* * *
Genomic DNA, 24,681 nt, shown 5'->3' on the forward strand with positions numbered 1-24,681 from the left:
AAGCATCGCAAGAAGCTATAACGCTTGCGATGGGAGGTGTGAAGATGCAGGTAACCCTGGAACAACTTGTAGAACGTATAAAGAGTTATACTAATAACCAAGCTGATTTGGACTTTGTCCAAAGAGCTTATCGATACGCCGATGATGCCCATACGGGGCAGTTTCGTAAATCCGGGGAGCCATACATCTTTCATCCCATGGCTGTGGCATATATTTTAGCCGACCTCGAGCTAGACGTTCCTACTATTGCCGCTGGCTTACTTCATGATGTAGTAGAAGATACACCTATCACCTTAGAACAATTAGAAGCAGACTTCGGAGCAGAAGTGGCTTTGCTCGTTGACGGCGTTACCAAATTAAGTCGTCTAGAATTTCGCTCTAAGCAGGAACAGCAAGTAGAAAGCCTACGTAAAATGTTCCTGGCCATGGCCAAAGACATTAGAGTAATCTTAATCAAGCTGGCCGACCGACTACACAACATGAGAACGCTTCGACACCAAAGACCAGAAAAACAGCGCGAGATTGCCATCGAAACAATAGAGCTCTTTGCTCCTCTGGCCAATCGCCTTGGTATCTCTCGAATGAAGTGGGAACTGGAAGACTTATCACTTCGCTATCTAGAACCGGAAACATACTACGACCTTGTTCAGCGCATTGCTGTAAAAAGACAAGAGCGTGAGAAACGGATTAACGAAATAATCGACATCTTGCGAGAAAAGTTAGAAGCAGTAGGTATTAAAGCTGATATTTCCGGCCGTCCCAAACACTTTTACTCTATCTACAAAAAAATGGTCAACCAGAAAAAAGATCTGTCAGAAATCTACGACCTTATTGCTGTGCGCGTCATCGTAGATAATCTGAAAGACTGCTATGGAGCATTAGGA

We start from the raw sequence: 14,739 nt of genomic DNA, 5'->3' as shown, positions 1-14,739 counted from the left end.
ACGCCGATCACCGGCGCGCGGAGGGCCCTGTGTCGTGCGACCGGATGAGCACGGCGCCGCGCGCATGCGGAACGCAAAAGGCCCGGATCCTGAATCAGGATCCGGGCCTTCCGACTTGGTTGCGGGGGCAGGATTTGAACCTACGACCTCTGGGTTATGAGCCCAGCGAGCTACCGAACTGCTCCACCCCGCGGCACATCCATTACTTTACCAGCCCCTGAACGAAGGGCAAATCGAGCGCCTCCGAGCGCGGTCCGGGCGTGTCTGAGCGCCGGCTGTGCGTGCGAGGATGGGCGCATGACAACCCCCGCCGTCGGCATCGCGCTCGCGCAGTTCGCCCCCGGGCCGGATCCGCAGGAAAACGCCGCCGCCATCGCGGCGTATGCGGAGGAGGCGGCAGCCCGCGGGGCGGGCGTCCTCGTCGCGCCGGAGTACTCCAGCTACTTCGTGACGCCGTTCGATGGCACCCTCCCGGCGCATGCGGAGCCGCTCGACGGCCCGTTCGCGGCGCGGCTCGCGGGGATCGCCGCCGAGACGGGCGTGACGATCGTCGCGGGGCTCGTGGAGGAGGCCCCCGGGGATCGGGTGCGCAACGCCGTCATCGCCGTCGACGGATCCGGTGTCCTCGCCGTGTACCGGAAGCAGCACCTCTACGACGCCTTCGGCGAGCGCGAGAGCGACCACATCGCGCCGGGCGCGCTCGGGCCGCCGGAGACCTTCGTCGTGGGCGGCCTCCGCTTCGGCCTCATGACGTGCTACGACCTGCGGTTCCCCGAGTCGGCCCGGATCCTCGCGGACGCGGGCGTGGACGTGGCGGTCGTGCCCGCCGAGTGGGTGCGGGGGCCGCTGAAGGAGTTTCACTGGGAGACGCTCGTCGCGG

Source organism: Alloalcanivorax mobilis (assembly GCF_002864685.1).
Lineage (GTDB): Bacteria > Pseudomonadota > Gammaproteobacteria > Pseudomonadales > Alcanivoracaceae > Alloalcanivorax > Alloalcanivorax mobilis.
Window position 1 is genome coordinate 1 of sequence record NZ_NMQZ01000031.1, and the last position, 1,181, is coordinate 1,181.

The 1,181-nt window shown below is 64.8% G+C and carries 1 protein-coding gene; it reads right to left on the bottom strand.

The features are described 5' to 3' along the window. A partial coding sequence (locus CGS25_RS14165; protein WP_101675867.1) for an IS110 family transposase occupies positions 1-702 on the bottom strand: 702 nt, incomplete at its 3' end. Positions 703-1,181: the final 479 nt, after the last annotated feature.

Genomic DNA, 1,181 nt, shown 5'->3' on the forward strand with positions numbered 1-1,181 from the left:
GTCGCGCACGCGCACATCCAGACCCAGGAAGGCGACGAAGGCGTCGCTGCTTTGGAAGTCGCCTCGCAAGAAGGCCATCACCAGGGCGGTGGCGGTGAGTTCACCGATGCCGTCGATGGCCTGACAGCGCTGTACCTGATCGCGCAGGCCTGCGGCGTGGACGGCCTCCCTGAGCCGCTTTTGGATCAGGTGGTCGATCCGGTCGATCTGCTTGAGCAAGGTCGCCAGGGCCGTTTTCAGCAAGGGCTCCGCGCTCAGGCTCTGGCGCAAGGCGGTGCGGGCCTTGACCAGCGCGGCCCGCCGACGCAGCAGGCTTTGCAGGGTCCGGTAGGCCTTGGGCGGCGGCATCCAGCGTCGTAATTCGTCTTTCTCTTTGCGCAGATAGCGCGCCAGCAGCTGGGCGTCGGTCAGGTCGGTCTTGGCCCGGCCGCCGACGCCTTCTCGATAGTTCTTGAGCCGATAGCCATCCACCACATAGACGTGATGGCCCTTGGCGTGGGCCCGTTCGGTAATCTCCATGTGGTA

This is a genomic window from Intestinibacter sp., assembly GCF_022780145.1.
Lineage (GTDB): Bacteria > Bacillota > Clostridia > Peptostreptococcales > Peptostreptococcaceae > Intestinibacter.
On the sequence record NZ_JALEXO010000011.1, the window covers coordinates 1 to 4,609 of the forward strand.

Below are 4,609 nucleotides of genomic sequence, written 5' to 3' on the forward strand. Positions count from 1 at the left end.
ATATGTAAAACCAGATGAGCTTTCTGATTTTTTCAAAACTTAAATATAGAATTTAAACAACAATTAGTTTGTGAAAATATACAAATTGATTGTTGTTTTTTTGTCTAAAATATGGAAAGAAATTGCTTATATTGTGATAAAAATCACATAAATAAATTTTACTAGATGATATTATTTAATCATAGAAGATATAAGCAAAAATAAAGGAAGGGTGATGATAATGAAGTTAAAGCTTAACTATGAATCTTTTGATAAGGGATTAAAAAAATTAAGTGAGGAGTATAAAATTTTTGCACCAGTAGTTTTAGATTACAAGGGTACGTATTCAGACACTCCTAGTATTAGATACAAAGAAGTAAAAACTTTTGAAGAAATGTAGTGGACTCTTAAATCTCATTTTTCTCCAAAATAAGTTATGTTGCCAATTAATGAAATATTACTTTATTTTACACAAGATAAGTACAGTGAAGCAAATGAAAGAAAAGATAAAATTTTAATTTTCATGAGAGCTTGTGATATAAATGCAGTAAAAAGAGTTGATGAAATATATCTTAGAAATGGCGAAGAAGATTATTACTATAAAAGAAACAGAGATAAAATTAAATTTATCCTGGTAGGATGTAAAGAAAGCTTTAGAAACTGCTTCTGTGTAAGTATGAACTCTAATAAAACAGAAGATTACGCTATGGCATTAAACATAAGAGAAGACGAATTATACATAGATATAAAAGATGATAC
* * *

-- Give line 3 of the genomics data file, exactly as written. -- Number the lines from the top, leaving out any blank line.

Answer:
We start from the raw sequence: 14,739 nt of genomic DNA, 5'->3' as shown, positions 1-14,739 counted from the left end.